The Indian Springs district lies at the crest of the northern Pine Nut Mountains, and historical production is recorded at just over $500,000 prior to 1940. The district was discovered in the early 1860's, and the area excited considerable interest because of the similarity of the geology with that of the Comstock Lode. Gold and silver-bearing quartz veins cut altered Tertiary and sits as chloride, free gold, and traces of copper; at fairly shallow depths, part of the silver occurs in tetrahedrite.
The Carson Valley was formed by volcanic, tectonic and erosional events during the past 240 million years. The oldest geologic units in the Carson Valley are 138 to 240 million year old volcanic and sedimentary rocks deposited in the Jurassic and Triassic Periods. During the Cretaceous Period (63 to 138 million years ago), granitic magma of the Sierra Nevada batholith intruded into the Jurassic and Triassic sedimentary rocks, forming the basement rock of the Carson Valley and a majority of the Pine Nut and Sierra Nevada Mountains. A long period of erosion followed the intrusion, until approximately 10 million years ago when basin and range faulting created present day topography by dropping the valley floor and uplifting the Sierra Nevada and Pine Nut Mountains.
Erosion of the newly-formed highlands resulted in deposition of Tertiary Sediments, consisting of 40 to 80 foot thick clay beds with 10 to 20 foot thick sand and gravel interbeds over most of the valley floor. Continued faulting between 15 and 5 million years ago tilted the Tertiary sediments towards the west, and Tertiary Andesites and Basalts erupted along the southern and western sides of the valley. During the last 2 million years, continued erosion of highlands filled the Carson Valley, covering the Tertiary Sediments with Quaternary Alluvium. The combined thickness of basin fills in the Carson Valley (i.e., Tertiary Sediments and Quaternary Alluvium) ranges from 5,000 feet to 2,000 feet on the west and east sides of the valley, respectively.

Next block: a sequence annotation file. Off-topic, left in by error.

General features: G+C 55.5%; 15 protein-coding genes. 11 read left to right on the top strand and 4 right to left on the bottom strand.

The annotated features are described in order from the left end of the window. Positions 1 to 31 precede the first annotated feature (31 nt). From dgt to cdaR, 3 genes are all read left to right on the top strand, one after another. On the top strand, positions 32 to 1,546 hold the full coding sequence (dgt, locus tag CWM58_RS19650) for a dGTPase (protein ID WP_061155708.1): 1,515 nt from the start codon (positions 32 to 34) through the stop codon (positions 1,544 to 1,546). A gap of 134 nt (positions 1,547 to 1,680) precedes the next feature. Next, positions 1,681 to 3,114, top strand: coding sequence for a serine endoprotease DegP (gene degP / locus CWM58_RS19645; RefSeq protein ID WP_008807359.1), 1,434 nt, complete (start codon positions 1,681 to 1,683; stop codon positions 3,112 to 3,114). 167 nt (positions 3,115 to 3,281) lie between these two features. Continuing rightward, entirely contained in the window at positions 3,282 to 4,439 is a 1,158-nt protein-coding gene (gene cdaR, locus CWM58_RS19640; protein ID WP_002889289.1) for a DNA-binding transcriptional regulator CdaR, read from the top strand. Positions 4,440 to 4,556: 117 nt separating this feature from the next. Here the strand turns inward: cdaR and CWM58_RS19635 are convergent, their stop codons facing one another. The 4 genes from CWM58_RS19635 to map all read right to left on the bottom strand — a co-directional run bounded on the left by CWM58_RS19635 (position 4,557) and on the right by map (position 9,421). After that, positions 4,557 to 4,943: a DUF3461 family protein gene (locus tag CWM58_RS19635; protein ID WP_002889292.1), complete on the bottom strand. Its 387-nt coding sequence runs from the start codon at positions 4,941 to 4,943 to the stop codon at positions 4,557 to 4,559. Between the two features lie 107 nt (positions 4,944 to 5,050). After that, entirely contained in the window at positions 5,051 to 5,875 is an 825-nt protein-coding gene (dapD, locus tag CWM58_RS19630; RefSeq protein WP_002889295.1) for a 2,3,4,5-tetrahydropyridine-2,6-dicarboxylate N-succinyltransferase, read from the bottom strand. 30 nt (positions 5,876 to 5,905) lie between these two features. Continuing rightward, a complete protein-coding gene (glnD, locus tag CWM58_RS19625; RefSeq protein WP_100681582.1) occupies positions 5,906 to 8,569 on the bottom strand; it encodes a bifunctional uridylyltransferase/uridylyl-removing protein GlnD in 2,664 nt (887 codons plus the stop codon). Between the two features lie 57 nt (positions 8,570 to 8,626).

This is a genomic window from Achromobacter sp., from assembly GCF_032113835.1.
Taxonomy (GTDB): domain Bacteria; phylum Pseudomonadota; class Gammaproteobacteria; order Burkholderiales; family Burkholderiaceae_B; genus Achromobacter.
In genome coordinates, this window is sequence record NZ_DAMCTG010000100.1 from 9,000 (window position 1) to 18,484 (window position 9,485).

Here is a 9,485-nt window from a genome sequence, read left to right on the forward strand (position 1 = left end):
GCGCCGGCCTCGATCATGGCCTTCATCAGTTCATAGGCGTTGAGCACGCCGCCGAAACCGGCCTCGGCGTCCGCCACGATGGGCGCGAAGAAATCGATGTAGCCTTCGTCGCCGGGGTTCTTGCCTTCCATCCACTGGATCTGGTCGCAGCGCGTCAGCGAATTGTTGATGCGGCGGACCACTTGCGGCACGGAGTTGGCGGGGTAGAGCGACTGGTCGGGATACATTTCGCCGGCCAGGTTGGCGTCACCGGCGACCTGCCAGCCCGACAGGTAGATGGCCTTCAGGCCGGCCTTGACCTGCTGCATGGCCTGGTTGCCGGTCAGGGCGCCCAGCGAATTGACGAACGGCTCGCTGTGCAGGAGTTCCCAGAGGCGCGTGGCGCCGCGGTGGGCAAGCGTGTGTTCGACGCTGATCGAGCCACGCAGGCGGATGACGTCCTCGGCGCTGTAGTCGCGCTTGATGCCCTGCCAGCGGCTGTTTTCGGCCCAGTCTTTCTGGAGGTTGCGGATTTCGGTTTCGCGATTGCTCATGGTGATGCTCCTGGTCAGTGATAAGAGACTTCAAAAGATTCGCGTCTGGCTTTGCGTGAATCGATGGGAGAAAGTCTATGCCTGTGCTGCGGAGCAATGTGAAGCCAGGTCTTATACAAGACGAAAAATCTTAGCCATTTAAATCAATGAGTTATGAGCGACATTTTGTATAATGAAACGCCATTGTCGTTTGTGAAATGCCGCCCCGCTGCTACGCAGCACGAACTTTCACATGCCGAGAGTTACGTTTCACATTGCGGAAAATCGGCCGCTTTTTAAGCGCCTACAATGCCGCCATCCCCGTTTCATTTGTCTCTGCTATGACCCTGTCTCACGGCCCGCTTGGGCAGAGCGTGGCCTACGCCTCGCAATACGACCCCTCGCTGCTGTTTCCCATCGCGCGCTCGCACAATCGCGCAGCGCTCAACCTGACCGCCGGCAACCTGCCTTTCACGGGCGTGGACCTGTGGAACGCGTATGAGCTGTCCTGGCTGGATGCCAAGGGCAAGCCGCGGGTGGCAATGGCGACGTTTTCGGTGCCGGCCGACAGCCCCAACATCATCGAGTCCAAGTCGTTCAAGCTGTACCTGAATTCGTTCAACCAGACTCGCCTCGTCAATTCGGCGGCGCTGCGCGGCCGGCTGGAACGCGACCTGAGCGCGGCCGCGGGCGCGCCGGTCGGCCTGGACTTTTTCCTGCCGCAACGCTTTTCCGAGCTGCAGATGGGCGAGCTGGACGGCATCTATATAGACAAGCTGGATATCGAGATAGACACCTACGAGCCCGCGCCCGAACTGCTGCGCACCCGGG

CLIMATE AND VEGETATION
The Pine Nut Mountains continental climate is characterized by short, hot summers, and moderately cold winters. The average annual maximum temperature for the area is 89 degrees F., and the average annual minimum temperature range is 19 degrees F. July is the warmest month and January is the coldest month. Located in the rain shadow of the Sierra Nevada, the Carson Valley floor receives an average 10 inches of precipitation per year, while the Sierra Nevada Mountains receive as much as 45 inches of precipitation per year, and the Pine Nut Mountains as much as 26 inches per year.
Located in the rain shadow of the Sierra Nevada, the Carson Valley floor receives an average 10 inches of precipitation per year, while the Sierra Nevada Mountains receive as much as 45 inches of precipitation per year, and the Pine Nut Mountains as much as 26 inches per year.
Vegetation varies widely throughout the Pine Nut Allotments and surrounding area. Major vegetation types include:
Pinon Pine, Juniper, Mountain Mahogany, Big Sage, Mormon Tea, Rabbit Brush, Bitter Brush
Elevation: 5,900 Feet
Primary: Gold major/Silver Minor
Camping Area: Yes, this Claim offers very large areas to camp on, and tons of trails to ride horse back or use ATV's/Dirt bikes.
Record Type: Mine Site
Operation Category: Past Producer
Operation Type: Non-Op
Mining Method: Tunnel/open pit
Milling Method: Gravity
Year First Production: 1890's
Year Last Production: 1930's
Discovery Year: 1898
Years of Production: Unknown
Deposit Size: small/medium
Form: IRREGULAR BUNCHES
Age Type: Host Rock
Dating Method: Radiometric
Material Analyzed: Host
Age Young: Late Jurassic
At an altitude of 6,099 feet, the claim generally has warm, dry summers and cold, wet winters. Weather can change rapidly any time of the year. Rain and snow fall usually from October until April.